I recently submitted an article containing several images from other publications. I made sure to give the appropriate attribution both for open access images (including stating e.g. CC BY 4.0), as well as those I asked permission for. From those sources I had to ask permission for, some had clear and lengthy requirements as to how I had to attribute (e.g. permission obtained from / name of journal / name of paper / year / name of all authors / copyright / copyright holder).
After my article got accepted, I received a message from the journal editor to proofread the article and to change the image attribution and limit them to: "reprinted with permission from . Copyright / year / copyright holder", and even only "reprinted from " for open access images.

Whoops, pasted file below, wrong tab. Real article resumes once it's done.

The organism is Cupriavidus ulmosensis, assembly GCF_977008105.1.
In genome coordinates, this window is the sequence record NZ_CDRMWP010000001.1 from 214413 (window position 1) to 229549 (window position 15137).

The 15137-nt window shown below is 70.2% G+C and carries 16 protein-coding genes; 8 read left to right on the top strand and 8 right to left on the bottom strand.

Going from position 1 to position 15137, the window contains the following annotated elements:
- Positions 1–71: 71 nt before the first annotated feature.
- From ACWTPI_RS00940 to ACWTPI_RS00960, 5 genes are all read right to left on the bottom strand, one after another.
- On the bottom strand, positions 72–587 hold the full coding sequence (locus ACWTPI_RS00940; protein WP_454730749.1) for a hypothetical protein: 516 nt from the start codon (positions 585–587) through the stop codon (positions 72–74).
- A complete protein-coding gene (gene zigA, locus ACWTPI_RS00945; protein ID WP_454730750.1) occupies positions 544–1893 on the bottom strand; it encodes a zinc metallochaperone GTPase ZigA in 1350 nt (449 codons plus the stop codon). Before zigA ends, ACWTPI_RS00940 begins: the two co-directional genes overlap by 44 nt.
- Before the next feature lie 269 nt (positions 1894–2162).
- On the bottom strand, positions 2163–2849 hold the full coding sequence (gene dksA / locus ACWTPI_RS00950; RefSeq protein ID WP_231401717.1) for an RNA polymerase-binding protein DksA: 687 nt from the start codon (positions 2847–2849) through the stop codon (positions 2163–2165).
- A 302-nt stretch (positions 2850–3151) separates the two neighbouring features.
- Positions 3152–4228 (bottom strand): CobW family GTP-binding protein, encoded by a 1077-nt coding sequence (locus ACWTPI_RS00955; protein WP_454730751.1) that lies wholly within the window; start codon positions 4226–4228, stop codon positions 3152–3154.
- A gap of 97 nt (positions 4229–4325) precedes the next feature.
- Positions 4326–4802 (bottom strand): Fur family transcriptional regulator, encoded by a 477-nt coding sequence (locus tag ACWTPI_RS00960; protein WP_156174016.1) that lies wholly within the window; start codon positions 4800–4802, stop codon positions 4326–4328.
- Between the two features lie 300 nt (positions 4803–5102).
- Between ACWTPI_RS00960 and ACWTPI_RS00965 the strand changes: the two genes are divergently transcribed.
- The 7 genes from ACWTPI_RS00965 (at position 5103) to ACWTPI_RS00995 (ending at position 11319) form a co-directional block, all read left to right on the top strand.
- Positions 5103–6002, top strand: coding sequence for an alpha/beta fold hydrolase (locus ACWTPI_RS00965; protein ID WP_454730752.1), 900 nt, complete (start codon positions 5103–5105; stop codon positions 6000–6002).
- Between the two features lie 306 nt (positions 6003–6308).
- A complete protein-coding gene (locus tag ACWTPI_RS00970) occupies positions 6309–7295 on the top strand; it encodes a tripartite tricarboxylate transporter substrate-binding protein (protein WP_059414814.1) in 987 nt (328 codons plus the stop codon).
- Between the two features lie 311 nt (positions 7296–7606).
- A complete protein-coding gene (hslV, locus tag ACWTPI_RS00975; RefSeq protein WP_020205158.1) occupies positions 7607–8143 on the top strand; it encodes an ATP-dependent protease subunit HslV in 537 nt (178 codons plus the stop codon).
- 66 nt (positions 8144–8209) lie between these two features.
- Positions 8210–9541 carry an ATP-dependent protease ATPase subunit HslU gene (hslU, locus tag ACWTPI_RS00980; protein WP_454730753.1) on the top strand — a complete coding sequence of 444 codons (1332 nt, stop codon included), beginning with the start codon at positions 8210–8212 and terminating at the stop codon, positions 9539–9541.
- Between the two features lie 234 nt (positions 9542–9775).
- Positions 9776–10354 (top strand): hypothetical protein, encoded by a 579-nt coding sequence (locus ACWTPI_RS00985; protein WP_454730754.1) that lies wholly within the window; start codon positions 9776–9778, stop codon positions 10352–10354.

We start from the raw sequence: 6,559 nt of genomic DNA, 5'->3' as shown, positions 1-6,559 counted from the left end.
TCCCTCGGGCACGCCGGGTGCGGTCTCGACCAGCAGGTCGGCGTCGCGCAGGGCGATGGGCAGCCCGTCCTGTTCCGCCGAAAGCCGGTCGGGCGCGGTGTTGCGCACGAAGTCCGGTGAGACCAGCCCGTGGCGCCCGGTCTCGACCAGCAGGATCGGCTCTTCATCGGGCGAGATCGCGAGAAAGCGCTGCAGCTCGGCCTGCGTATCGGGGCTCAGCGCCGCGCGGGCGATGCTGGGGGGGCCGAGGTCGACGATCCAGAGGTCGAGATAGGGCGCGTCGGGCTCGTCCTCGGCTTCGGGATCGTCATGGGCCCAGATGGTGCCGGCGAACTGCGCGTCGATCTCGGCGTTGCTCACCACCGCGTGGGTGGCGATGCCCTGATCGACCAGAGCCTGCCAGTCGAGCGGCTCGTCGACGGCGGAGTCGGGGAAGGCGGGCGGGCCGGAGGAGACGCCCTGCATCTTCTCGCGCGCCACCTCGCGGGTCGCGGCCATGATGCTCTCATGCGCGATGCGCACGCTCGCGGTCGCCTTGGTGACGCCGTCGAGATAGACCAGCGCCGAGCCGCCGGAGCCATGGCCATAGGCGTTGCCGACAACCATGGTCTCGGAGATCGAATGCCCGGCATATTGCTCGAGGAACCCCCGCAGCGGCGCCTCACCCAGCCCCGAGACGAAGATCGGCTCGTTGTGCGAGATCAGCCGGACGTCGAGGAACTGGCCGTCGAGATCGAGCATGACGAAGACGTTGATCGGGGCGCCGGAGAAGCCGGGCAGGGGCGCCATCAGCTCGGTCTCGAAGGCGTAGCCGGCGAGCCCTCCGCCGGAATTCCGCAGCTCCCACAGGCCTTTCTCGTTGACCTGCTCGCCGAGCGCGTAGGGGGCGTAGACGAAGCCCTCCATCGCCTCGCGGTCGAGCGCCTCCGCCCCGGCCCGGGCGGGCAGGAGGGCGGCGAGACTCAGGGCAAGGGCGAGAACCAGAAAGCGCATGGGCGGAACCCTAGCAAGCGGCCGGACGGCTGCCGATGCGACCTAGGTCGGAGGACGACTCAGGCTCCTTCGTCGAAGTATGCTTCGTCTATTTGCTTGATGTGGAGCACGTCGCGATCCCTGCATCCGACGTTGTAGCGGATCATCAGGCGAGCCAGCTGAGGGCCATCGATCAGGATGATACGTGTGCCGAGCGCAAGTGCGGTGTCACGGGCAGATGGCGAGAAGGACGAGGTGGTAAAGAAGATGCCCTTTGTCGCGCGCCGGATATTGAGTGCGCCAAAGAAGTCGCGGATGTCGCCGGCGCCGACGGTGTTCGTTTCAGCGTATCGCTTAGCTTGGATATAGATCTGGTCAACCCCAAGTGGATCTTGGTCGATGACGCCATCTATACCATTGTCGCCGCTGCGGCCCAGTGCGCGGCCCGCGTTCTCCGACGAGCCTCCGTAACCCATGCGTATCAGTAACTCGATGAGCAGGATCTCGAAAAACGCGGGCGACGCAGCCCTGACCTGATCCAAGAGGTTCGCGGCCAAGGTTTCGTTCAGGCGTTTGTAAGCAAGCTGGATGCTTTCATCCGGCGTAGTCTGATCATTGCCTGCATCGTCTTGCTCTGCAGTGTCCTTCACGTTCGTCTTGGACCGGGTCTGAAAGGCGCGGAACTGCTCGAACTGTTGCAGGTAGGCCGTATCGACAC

In short, the journal asked me to omit a lot of the information that I am actually supposed to (or even legally required to, if I understand correctly) attribute to use the images in question in a sound and appropriate way.
So my question is: can I insist that the correct attribution remains with the images even if this is against journal practice, or is this something that regularly happens and in case the copyright holders complain, the journal (and not I, the author) can be held responsible?